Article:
Book Week Scotland – #2

A personal rake through my favourite books for Book Week Scotland

“So that was Chris and her reading and schooling, two Chrisses there were that fought for her heart and tormented her. You hated the land and the coarse speak of the folk and learning was brave and fine one day; and the next you’d waken with the peewits crying across the hills, deep and deep, crying in the heart of you and the smell of the earth in your face, almost you’d cry for that, the beauty of it and the sweetness of the Scottish land and skies.”

Voted ‘Best Scottish Book of all time’ by public vote in 2005 – this is one of my all time favourite books. James Leslie Mitchell  – or Lewis Grassic Gibbon – published Sunset Song in 1932 to global acclaim but parochial narrow-sightedness, which is ironic, as this is a major theme of the book. Writing in 1939 after Mitchell’s untimely and unexpected death (33, in 1935), Helen Cruickshank wrote about its local reception

In 1935 Aberdeen Public Library ‘withdrew “Sunset Song” from the lending department as “unsuitable for general circulation” … “Sunset Song” had not been banned, as one copy was available to anyone in the reference department. In all quarters of Scotland eager moralists seized their pens to tell the world through the local press how filthy and untrue to life Gibbon was.’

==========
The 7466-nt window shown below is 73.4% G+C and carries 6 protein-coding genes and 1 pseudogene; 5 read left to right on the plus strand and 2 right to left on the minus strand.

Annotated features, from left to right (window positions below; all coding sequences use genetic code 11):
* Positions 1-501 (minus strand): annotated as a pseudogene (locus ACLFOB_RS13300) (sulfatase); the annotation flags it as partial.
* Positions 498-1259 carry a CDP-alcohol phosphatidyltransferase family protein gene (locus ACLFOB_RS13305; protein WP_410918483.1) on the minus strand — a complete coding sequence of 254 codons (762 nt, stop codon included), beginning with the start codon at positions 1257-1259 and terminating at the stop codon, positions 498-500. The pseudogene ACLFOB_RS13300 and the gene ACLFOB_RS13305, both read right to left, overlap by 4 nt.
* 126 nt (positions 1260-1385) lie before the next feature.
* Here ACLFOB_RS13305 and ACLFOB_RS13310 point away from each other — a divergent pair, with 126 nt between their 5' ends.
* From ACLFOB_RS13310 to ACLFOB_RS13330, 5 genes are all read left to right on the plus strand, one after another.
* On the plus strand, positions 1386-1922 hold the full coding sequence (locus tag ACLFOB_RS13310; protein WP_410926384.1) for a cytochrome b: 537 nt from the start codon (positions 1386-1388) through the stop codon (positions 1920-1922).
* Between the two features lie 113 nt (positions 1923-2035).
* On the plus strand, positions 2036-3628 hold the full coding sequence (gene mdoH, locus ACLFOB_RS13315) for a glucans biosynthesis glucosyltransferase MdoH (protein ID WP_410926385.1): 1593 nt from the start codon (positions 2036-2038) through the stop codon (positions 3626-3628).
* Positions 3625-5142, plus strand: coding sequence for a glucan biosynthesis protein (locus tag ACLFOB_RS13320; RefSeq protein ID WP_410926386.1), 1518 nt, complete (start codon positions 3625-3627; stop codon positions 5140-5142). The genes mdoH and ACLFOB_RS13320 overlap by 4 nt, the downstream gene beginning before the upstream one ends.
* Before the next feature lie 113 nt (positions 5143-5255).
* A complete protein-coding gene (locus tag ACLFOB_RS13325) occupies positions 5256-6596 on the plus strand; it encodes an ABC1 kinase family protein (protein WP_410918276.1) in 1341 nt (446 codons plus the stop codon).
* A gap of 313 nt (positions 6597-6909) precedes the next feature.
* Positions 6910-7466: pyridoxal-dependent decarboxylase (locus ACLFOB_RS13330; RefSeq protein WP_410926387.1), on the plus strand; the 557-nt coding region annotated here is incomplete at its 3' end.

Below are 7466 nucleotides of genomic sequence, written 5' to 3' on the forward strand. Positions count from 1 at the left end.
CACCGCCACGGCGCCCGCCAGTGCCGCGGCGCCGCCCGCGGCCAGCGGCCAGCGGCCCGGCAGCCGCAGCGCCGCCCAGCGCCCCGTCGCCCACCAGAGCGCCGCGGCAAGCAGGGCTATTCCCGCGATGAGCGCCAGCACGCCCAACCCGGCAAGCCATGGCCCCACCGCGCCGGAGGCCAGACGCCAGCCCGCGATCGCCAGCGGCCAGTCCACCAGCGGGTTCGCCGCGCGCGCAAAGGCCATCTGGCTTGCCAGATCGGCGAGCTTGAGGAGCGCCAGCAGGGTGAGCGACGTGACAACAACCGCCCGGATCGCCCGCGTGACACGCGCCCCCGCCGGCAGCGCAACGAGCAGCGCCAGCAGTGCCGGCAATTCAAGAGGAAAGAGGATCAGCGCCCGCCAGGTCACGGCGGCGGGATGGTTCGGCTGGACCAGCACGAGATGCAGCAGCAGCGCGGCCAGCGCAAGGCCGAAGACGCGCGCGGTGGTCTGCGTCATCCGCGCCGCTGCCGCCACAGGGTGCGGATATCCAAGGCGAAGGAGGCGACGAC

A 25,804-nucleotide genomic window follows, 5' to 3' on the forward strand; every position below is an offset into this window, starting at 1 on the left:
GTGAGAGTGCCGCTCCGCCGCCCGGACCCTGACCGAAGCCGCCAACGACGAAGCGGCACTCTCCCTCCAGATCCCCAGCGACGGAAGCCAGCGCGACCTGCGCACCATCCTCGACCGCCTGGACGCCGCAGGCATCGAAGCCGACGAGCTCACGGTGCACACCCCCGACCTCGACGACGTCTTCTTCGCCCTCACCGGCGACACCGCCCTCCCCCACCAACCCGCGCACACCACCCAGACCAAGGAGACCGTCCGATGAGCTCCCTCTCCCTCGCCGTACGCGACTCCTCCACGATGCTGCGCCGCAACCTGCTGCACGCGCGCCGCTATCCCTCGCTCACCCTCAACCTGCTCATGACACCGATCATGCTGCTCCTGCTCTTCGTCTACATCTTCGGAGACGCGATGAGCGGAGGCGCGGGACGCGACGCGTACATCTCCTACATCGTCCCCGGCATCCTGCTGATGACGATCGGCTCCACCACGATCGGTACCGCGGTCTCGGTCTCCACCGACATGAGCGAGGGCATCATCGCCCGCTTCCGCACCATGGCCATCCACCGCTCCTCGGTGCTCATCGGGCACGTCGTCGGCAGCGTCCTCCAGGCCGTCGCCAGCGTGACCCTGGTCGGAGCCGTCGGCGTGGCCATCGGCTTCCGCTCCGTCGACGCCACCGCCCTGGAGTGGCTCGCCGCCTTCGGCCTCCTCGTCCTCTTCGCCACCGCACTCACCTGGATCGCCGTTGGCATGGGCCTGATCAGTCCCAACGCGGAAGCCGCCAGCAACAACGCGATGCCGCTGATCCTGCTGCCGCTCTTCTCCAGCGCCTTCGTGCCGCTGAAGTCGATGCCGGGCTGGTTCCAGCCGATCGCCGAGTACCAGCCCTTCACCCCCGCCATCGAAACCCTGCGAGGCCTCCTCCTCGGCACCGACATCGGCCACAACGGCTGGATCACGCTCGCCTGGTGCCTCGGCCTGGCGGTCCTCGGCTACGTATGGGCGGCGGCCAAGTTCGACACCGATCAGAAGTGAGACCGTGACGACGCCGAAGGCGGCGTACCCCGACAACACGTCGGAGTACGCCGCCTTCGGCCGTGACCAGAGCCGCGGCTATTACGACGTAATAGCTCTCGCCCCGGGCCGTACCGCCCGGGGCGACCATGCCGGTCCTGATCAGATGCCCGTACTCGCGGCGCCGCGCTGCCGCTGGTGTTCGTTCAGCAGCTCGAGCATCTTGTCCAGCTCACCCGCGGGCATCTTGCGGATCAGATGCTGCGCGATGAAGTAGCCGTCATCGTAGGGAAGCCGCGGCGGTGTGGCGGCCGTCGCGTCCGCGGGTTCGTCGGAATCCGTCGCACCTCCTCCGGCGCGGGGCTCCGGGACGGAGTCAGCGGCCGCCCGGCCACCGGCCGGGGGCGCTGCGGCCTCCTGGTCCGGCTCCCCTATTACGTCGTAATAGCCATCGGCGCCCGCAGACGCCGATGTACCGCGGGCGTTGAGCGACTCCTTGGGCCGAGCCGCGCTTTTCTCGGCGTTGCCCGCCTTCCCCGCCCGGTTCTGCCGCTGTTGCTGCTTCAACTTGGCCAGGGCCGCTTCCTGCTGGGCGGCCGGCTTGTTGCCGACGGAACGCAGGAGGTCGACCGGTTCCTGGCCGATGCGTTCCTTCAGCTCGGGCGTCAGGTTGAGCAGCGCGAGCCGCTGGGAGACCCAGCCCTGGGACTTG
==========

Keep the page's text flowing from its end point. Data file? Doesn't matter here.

The book’s fate since then – on the school curriculum since the 1960s and voted ‘Best Scottish Book of all Time’ – is a testament to Mitchell’s skilful storytelling – the book coheres – language, characterisation, and setting combine to create a vivid picture of early 20th century Scottish farming life in the north-east. That he did so through a female protagonist is outstanding; Chris Guthrie is fiction’s best male-created female heroine [in my opinion]. That he did so by using Scots words and dialect is remarkable. Mitchell was writing during a renaissance in Scottish literature, a deliberate movement away from what went before, from recent couthie ‘kailyard literature’. Neil Gunn speaks for Mitchell; writing in 1927, ” the Renascent [sic] Scot is – must be – intolerant of the Kailyarder, that is, of the parochial, sentimental, local-associative way of treating Scotland and the Scots.’ Sunset Song is steeped in kailyard tropes but navigates a way out of it to expose its shortcomings, to create a new way of thinking and seeing Scots and showing the possibilities of Scottish literature.

So that was Kinraddie that bleak winter of nineteen eleven and the new minister, him they chose early next year, he was to say it was the Scots countryside itself, fathered between a kailyard and a bonny brier bush in the lee of a house with green shutters.And what he meant by that you could guess at yourself if you’d a mind for puzzles and dirt, there wasn’t a house with green shutters in the whole of Kinraddie.’

Sunset Song is the first in the trilogy collectively known as A Scots Quair [Cloud Howe (1933) and Grey Granite (1934) followed] featuring Chris Guthrie. Thomas Crawford’s introduction to Sunset Song (reprinted in the Canongate edition) is still the best – read it in full on the GoogleBooks edition, where you can see the original map of the fictional Kinraddie from the first edition, showing Long Rob o’ the Mill’s Mill and Chae Strachan’s farm, Peesie’s Knapp.